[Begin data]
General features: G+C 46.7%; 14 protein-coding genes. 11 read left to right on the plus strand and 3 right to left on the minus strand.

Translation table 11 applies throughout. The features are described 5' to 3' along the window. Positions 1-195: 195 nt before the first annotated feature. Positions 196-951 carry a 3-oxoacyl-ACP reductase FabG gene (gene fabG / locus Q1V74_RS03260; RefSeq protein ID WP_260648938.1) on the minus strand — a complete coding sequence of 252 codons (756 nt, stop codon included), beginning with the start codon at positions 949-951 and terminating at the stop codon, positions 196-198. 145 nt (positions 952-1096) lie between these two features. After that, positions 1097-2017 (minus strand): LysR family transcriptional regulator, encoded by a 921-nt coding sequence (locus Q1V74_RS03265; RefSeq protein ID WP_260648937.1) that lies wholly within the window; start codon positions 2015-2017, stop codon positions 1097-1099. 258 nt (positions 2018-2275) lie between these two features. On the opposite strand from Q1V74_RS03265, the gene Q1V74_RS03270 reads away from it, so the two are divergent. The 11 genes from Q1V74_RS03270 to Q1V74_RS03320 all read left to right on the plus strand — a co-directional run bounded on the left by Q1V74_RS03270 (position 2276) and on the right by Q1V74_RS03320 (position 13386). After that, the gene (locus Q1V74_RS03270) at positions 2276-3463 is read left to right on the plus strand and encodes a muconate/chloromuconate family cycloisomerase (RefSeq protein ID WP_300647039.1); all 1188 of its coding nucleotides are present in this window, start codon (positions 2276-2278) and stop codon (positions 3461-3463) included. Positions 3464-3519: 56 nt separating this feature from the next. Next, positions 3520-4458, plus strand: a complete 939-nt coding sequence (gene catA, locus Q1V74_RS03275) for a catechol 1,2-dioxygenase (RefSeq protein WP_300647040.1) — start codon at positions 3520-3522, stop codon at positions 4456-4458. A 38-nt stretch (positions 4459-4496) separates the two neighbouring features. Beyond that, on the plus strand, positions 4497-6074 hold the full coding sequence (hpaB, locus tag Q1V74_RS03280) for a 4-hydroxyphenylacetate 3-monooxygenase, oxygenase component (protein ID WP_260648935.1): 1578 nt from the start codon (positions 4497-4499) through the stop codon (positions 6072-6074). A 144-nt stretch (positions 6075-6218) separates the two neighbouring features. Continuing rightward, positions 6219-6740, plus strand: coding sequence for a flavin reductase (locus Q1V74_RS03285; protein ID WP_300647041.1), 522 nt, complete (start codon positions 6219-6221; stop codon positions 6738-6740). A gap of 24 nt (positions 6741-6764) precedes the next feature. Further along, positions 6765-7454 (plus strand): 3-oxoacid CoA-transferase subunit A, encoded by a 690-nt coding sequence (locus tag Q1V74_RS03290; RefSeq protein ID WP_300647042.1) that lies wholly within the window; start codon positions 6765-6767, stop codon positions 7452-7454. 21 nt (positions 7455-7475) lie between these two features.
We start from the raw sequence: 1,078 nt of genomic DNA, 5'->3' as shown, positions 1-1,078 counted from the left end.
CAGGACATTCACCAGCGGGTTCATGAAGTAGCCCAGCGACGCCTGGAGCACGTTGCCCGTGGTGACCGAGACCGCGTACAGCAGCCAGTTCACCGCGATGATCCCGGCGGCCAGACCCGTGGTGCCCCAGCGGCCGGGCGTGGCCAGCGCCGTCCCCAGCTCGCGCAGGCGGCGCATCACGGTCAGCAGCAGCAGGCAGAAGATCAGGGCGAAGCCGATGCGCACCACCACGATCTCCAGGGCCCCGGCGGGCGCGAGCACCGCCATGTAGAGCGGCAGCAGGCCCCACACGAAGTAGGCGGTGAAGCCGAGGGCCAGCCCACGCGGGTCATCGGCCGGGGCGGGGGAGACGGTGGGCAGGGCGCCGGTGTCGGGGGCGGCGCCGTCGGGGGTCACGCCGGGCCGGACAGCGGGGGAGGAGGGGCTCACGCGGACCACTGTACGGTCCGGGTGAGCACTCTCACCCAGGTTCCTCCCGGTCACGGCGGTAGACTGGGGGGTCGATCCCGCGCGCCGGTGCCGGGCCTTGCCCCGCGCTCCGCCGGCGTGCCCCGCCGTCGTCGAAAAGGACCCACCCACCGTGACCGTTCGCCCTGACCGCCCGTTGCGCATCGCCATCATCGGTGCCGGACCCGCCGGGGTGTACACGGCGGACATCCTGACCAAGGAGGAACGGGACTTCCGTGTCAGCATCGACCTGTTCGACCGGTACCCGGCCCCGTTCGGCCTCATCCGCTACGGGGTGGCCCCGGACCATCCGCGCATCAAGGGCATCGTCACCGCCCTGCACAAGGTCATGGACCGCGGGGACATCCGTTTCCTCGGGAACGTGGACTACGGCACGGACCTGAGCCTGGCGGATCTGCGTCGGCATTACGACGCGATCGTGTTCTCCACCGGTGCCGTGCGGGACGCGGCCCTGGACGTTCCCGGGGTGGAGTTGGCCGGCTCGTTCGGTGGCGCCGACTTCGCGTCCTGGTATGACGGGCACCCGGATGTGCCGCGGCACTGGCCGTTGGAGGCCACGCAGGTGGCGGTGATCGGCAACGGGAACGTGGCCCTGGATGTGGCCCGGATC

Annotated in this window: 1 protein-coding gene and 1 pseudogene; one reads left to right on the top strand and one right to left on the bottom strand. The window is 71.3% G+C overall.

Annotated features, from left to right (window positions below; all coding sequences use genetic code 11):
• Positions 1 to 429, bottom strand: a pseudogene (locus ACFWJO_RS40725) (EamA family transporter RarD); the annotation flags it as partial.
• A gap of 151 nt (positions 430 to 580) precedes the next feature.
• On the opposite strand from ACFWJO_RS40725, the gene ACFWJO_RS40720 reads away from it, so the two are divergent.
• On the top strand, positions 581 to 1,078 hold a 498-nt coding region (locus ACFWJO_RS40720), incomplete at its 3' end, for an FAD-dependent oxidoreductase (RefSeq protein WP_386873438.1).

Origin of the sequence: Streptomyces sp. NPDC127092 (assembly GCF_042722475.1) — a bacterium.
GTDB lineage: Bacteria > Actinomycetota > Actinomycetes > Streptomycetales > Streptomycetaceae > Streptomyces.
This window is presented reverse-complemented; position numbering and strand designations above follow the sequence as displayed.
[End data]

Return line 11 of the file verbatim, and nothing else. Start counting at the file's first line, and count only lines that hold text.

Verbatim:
Origin of the sequence: Streptomyces sp. NPDC127092 (assembly GCF_042722475.1) — a bacterium.